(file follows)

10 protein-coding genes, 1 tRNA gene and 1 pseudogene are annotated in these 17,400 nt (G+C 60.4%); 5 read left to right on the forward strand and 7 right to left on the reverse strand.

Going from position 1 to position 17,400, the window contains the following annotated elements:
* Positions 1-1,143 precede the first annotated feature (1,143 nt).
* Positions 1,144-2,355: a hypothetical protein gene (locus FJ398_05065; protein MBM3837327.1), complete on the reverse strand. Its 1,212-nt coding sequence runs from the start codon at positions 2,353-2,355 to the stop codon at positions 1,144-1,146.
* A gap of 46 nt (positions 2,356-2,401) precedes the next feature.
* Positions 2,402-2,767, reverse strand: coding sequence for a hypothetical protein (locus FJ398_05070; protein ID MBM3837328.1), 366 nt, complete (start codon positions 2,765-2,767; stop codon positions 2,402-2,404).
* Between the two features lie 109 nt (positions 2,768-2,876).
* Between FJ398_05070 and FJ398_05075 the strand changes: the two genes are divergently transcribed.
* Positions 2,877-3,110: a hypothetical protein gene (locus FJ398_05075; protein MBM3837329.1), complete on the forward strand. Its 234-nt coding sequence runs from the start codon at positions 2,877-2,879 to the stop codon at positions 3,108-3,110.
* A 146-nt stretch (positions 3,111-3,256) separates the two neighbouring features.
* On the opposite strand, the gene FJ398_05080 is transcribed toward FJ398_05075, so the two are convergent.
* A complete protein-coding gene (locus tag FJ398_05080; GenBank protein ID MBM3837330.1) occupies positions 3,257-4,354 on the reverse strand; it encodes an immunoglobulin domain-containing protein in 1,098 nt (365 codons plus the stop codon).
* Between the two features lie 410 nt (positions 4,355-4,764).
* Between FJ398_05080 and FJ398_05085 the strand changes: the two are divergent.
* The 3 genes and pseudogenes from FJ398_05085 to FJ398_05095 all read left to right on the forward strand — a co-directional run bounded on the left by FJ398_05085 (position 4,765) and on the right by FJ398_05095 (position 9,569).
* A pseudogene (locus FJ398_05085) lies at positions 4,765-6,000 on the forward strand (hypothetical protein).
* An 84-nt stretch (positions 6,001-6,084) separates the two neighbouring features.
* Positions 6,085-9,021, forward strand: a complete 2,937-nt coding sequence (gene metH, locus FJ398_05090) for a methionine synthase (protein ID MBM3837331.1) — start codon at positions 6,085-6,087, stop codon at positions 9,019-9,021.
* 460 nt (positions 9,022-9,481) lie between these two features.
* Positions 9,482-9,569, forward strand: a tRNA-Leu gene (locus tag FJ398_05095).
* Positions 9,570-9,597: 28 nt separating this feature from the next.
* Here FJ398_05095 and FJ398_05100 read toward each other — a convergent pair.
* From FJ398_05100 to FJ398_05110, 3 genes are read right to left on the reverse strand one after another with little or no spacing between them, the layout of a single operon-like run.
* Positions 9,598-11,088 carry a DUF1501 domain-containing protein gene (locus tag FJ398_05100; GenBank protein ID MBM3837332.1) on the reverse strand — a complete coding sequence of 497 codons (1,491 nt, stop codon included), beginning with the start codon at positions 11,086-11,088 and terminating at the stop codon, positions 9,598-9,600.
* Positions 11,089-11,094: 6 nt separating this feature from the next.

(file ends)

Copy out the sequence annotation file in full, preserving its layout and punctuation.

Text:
10 protein-coding genes, 1 tRNA gene and 1 pseudogene are annotated in these 17,400 nt (G+C 60.4%); 5 read left to right on the forward strand and 7 right to left on the reverse strand.

Going from position 1 to position 17,400, the window contains the following annotated elements:
* Positions 1-1,143 precede the first annotated feature (1,143 nt).
* Positions 1,144-2,355: a hypothetical protein gene (locus FJ398_05065; protein MBM3837327.1), complete on the reverse strand. Its 1,212-nt coding sequence runs from the start codon at positions 2,353-2,355 to the stop codon at positions 1,144-1,146.
* A gap of 46 nt (positions 2,356-2,401) precedes the next feature.
* Positions 2,402-2,767, reverse strand: coding sequence for a hypothetical protein (locus FJ398_05070; protein ID MBM3837328.1), 366 nt, complete (start codon positions 2,765-2,767; stop codon positions 2,402-2,404).
* Between the two features lie 109 nt (positions 2,768-2,876).
* Between FJ398_05070 and FJ398_05075 the strand changes: the two genes are divergently transcribed.
* Positions 2,877-3,110: a hypothetical protein gene (locus FJ398_05075; protein MBM3837329.1), complete on the forward strand. Its 234-nt coding sequence runs from the start codon at positions 2,877-2,879 to the stop codon at positions 3,108-3,110.
* A 146-nt stretch (positions 3,111-3,256) separates the two neighbouring features.
* On the opposite strand, the gene FJ398_05080 is transcribed toward FJ398_05075, so the two are convergent.
* A complete protein-coding gene (locus tag FJ398_05080; GenBank protein ID MBM3837330.1) occupies positions 3,257-4,354 on the reverse strand; it encodes an immunoglobulin domain-containing protein in 1,098 nt (365 codons plus the stop codon).
* Between the two features lie 410 nt (positions 4,355-4,764).
* Between FJ398_05080 and FJ398_05085 the strand changes: the two are divergent.
* The 3 genes and pseudogenes from FJ398_05085 to FJ398_05095 all read left to right on the forward strand — a co-directional run bounded on the left by FJ398_05085 (position 4,765) and on the right by FJ398_05095 (position 9,569).
* A pseudogene (locus FJ398_05085) lies at positions 4,765-6,000 on the forward strand (hypothetical protein).
* An 84-nt stretch (positions 6,001-6,084) separates the two neighbouring features.
* Positions 6,085-9,021, forward strand: a complete 2,937-nt coding sequence (gene metH, locus FJ398_05090) for a methionine synthase (protein ID MBM3837331.1) — start codon at positions 6,085-6,087, stop codon at positions 9,019-9,021.
* 460 nt (positions 9,022-9,481) lie between these two features.
* Positions 9,482-9,569, forward strand: a tRNA-Leu gene (locus tag FJ398_05095).
* Positions 9,570-9,597: 28 nt separating this feature from the next.
* Here FJ398_05095 and FJ398_05100 read toward each other — a convergent pair.
* From FJ398_05100 to FJ398_05110, 3 genes are read right to left on the reverse strand one after another with little or no spacing between them, the layout of a single operon-like run.
* Positions 9,598-11,088 carry a DUF1501 domain-containing protein gene (locus tag FJ398_05100; GenBank protein ID MBM3837332.1) on the reverse strand — a complete coding sequence of 497 codons (1,491 nt, stop codon included), beginning with the start codon at positions 11,086-11,088 and terminating at the stop codon, positions 9,598-9,600.
* Positions 11,089-11,094: 6 nt separating this feature from the next.